The big flash announcement is to get early adopters for testing. There's no reason to delay testing until the MVP is ready, as long as testers remain aware that Firefox Preview is a preview that shouldn't be expected to already have all features implemented.


It's just that, for me and a bunch of other people, we would be happy to test a preview if we could compare it against our current browsers. We can't, because

advertising is an abomination that destroys the utility of the internet

and so there's no fair comparison.


Yes, that's what "viable" means. Viable for big flashy announcement.


>"The user experience of this early version will differ significantly from the final product, planned for release later this year."


I really feel like this should be the top comment; losing addon support in FF on Android is about the only change I can envision that would cause me to stop using it. It's great as it is, and there is no amount of tinkering they could do to it that might possibly make up for the loss of addons.


Same here. I was so happy to see this and I just went ahead and installed it in a heart-beat. Tried to find the addons page, couldn't find it, found your comment instead and uninstalled it in the next.

I hope they add support for addons otherwise there isn't much use for it at least to me.


uBO is the main reason I use Firefox on Android, as well.

With that said, what sites are you visiting? It could be that I simply don't visit sites with any ads, but I gave a few of my daily sites a spin in Firefox Preview and didn't notice any ads.


I really don't understand why Mozilla doesn't put ad-blocking & tracking protection front & center the way other orgs do.

Winning their userbase back is the only way to win back the leverage they once had...


Out of curiosity, what orgs are you comparing us to?

When you install Firefox Preview, tracking protection is enabled by default. This is recently true for Firefox Desktop as well.

https://blog.mozilla.org/blog/2019/06/04/when-it-comes-to-pr...

This post below by our CEO explains how we're thinking about the issue broadly. Your privacy and agency are definitely front and center.

https://blog.mozilla.org/blog/2019/06/04/the-web-the-world-n...

(Disclaimer: I work for Mozilla)



Agreed. I hastily installed FF Preview and then immediately uninstalled it when I couldn't find where to install uBlock. They shouldn't have launched, or made an announcement, without some form of adblocking (native or plugin).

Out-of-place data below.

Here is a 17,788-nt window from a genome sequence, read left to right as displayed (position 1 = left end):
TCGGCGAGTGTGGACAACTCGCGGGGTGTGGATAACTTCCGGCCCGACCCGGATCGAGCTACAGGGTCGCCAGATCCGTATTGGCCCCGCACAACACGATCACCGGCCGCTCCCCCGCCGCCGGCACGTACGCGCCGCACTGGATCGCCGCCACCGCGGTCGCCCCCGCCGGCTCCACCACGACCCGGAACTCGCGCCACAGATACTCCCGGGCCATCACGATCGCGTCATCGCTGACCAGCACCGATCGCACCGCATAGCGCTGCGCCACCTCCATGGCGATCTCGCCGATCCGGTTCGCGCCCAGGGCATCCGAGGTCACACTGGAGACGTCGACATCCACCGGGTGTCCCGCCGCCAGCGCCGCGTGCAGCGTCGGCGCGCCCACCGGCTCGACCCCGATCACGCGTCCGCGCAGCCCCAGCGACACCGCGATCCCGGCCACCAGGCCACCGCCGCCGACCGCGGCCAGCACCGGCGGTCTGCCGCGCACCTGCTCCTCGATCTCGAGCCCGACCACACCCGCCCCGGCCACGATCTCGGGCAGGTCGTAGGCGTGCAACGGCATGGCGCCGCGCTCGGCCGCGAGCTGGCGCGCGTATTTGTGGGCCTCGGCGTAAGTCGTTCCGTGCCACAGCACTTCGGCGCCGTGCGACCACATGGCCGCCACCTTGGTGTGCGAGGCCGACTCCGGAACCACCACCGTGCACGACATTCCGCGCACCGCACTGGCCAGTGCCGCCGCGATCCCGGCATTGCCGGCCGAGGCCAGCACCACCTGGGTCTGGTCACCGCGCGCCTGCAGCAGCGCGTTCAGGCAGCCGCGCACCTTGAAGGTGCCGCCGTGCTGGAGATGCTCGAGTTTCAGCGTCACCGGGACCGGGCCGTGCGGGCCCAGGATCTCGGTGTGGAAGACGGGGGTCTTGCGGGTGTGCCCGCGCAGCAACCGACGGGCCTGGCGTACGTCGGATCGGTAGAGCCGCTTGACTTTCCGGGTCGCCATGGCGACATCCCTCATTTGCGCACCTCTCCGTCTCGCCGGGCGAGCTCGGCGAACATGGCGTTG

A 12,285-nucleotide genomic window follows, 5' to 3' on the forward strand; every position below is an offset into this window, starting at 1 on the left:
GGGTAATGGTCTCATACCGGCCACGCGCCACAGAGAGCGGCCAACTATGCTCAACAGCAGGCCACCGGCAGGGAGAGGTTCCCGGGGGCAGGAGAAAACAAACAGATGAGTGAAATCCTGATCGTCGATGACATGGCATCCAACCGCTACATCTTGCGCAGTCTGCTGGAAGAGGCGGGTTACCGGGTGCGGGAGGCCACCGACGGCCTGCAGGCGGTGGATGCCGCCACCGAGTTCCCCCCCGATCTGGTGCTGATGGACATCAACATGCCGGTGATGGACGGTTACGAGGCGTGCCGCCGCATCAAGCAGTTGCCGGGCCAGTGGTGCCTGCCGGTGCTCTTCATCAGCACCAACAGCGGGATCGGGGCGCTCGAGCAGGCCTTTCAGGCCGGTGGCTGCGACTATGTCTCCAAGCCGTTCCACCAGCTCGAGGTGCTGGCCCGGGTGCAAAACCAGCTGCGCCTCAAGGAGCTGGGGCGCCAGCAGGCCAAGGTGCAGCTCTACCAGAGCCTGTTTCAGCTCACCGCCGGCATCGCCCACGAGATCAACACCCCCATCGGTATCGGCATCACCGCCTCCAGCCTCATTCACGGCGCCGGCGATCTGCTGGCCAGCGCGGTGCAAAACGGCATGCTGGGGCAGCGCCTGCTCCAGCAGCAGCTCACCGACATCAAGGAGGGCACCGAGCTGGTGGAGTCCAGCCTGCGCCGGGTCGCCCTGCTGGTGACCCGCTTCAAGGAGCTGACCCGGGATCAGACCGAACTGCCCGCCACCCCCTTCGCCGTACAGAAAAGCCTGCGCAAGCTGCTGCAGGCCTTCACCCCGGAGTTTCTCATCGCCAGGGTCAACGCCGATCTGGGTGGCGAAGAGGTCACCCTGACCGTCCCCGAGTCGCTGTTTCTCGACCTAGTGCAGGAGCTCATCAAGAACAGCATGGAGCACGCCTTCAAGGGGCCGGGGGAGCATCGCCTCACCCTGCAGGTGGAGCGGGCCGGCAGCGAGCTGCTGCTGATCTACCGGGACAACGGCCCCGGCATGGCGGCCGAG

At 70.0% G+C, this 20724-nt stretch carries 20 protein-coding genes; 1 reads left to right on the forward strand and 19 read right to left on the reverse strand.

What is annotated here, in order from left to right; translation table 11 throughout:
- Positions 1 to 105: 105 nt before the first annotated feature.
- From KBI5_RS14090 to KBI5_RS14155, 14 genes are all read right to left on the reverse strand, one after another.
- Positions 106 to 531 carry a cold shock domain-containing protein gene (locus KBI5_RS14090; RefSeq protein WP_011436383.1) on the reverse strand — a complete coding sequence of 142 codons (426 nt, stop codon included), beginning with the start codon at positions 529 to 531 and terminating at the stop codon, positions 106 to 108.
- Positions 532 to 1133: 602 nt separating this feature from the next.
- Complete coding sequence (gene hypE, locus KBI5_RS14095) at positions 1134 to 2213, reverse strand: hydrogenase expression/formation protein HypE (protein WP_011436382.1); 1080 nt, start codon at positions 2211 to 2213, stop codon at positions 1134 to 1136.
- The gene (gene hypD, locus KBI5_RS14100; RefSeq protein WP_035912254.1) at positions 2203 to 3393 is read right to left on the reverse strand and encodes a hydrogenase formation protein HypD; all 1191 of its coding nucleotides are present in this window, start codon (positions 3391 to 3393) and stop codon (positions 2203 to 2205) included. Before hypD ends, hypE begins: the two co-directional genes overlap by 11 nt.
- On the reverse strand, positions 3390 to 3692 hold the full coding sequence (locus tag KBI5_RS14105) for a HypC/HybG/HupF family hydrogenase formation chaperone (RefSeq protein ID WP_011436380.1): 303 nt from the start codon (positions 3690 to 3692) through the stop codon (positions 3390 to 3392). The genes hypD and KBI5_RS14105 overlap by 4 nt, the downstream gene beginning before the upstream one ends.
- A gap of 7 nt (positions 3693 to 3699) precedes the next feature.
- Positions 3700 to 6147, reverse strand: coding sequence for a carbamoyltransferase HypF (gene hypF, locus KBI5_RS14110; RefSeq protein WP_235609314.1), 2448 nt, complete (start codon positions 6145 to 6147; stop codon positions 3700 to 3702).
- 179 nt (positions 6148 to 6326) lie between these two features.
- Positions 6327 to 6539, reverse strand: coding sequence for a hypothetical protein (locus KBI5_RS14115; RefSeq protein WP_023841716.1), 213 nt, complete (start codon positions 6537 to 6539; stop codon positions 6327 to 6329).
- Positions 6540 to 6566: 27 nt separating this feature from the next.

I understand that it's a testing release, but they stand to lose out on many testers and users. While I am perfectly willing to be a guinea pig and use this as my daily driver, I am passionately unwilling to browse with ads (especially on a mobile device where data is more expensive).

I am likely part of the vast majority of potential testers/users. There probably won't be a "hey, we support plugins/blocking now" announcement and, even if there will be, it probably won't be as visible as this announcement.


Did you actually try it on a website with lots of ads? I've been using focus for the last 6 months or so and the tracker blocking also blocks many ads for me. Also there is blockada which blocks ads system wide.


> the tracker blocking also blocks many ads

It doesn't block ads. It blocks trackers that sometimes happen to be ads too. But when it comes to ad blocking, it's no better than Chrome.


Oy. Isn't the extension support likely the #1 reason anyone uses it?


Haven't used android in a couple of years but firefox used to support addons (and it looks like it still does).


GeckoView doesn't support addons yet. This is pending discussion, but it looks like the goal is to focus on mobile optimization first.

As a tester of Firefox Preview: WebRender has been a godsend for mobile browsing -- I have yet to see it choke!


Firefox was kinda slow sometimes with too much JS on the page on my old phone but still overall usable, and that was a J3 (replaced just last week), so I'd say that's pretty good. Great and lag-free on my s10+ so far. Not convinced optimization should be a priority over features and addons.


WebRender doesn't work for me, "Unsupported Vendor" :(

Moto G4, Qualcomm Adreno 405, OpenGL ES 3.2

about:config doesn't work either


I would also appreciate if they worked on restoring the original addon capability they had up to 2016 (where you add keyboard shortcuts) before they go showboating.